I had one of those big birthdays recently—the one that I recall friends' parents "celebrating" with black balloons and cards featuring tired jokes about going over some hill.
I know many people make a big deal out of milestone birthdays, but mine came and went with a nice dinner and a cake (or two cakes, actually). Now that it's over I feel bittersweet about my decision to pass on a party. Because who doesn't like a good party?
I am really looking forward to celebrating belatedly with a couple of dear old friends on a mini-vacation later this spring.
Aside to said friends: this one did not/will not bear any resemblance to my 25th birthday festivities, which we celebrated together in Marbella, Spain. I promise I will not smoke anything, dance on top of any restaurant furniture or fixtures, or lose track of any foundation garments.
One thing surprised me about turning forty: a shocking number of women friends and acquaintances have asked me how I feel about it. When I say it's all good, they blink at me as if I've given a wrong answer. "I'm dreading it," yet another woman confided just this weekend.
To which I responded, "It beats the alternative."
Aging has its negatives, of course. I have wrinkles on my forehead that drive doctors to recommend Botox, and I have a really bad knee. I miss the stamina my 25-year-old self took for granted. I also miss the metabolic rate my 30-year-old self took for granted. But all told, I'm lucky and healthy.
When I said turning forty beats the alternative, I was thinking of fellow writer Lisa Bonchek Adams. She's living every mom's nightmare: she will not live to see her little kids become big kids, and she writes a compelling, must read blog about her day to day struggle against metastasized breast cancer and the brutal chemo regimen that is buying her time, one week at a time.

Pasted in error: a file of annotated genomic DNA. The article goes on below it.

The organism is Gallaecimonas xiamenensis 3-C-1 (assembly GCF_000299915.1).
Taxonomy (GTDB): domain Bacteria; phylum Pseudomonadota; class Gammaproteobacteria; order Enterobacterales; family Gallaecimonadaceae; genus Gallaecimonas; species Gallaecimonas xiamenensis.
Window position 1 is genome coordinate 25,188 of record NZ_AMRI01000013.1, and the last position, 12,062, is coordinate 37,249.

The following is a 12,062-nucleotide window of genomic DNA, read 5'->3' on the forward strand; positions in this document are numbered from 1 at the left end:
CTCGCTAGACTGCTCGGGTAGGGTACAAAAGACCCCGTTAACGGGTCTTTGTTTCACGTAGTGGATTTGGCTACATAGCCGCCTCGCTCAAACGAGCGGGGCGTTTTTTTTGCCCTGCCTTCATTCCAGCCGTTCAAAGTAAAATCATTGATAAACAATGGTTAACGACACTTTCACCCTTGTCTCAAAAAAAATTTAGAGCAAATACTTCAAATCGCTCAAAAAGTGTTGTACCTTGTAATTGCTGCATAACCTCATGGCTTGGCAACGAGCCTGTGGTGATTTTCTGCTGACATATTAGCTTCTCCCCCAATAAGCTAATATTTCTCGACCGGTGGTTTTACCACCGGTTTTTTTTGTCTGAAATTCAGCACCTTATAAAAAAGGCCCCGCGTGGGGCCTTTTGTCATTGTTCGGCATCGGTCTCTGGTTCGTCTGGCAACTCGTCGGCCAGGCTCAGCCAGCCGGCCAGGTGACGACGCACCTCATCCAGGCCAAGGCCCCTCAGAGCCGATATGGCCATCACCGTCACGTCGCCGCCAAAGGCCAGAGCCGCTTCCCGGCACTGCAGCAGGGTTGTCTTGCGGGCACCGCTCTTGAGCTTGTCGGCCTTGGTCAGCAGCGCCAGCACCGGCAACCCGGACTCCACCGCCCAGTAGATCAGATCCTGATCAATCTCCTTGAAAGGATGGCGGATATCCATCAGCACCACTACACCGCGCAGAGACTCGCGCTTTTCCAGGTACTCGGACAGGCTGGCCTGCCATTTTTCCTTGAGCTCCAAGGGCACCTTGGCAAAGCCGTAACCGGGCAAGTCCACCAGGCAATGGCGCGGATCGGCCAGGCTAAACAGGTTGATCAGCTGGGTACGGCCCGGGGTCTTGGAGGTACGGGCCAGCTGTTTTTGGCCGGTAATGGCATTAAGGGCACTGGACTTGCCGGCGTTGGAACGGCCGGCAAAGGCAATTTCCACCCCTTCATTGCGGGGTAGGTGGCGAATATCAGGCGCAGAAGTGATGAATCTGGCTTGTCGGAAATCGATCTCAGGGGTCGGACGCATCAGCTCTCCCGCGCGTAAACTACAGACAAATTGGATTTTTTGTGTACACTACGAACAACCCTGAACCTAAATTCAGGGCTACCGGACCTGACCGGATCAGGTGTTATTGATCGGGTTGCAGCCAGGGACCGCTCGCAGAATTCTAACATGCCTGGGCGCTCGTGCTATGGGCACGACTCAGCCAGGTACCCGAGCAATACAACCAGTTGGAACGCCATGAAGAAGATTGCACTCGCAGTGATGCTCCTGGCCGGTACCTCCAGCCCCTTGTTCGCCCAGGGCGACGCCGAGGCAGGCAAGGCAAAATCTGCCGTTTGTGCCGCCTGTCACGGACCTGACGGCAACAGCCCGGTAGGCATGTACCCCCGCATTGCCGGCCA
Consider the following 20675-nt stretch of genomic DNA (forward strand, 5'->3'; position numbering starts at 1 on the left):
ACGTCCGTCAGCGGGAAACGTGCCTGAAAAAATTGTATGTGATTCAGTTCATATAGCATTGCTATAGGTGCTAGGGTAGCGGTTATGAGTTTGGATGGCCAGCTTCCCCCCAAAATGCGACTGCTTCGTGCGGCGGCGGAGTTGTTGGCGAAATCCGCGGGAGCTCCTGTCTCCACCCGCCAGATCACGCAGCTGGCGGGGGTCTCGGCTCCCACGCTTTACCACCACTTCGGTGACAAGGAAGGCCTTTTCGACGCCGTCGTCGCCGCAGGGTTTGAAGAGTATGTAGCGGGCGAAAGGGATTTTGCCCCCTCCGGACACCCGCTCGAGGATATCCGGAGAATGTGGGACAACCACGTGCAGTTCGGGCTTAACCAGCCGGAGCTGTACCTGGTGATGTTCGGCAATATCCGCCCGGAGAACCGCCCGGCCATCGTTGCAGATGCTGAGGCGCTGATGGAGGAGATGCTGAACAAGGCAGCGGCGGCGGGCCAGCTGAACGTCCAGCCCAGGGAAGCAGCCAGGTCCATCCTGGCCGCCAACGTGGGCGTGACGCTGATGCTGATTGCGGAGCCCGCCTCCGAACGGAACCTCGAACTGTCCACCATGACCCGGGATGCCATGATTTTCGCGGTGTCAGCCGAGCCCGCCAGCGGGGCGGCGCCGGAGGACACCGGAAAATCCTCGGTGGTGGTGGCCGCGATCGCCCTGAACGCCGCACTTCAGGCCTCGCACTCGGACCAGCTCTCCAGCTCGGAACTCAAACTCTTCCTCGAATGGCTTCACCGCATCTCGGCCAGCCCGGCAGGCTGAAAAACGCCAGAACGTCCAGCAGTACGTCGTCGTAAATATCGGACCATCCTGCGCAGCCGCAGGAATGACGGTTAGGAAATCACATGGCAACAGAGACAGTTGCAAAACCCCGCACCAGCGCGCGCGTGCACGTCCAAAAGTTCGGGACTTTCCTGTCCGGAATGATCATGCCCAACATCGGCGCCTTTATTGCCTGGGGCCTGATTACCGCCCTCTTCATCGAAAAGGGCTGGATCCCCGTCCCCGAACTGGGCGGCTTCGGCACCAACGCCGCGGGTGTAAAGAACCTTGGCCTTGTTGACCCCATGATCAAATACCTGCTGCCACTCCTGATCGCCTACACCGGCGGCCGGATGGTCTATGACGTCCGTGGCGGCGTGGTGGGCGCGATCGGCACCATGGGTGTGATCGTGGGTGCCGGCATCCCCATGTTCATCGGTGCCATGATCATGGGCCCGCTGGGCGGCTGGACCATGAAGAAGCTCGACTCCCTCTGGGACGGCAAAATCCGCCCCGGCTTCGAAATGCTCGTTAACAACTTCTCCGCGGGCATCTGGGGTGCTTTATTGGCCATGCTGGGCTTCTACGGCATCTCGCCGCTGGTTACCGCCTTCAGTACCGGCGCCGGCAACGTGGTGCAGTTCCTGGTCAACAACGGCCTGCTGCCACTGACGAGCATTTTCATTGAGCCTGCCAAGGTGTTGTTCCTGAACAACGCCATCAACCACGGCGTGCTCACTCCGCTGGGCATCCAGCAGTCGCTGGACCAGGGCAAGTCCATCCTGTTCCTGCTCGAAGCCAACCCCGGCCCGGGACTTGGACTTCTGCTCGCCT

Forty isn't a bad age. When you're forty, you're indisputably an adult in everyone's eyes. Fifty maybe the new thirty and all that, but forty has always remained forty. Persons in their forties possess a certain amount of innate gravitas. Other, older adults listen to your opinions and take you seriously, not because you're saying anything different than you did a year or two ago, but because you have, in society's view, earned your stripes. In career terms, you no longer need to drag along someone with gray hair to meetings to be sure your older audience will listen. You've earned your own gray hairs, whether or not the rest of the world can see them.
I suspect this point about gravitas is true even in career sectors such as technology, where youth is prized. What's the first thing that happens when a big investor buys into a hot start up founded by college kids? S/he brings in an adult to run (or at least help run) the show.
Forty is also the age at which I've noticed strangers and casual acquaintances stop badgering women about family size. Of course women in their forties have babies all the time, but the absolute prime baby making years are past and the risks of complications are higher. Most people are smart enough to understand that when a woman in her forties claims her family is done, she means it.
This is categorically untrue when it comes to strangers questioning the family planning decisions of the thirty-something set. I'm still stunned by how many people told me I was "brave" to admit to wanting only one child, and by how many others swore I'd change my mind.
Forty is traditionally a major milestone, because in actuarial terms, most of us are slightly more than half done at forty. I see the fortieth birthday as a kind of New Year's on steroids: It's a time people take stock, revise bucket lists, set goals. This birthday isn't an occasion to mourn, but rather a reminder to seize the day.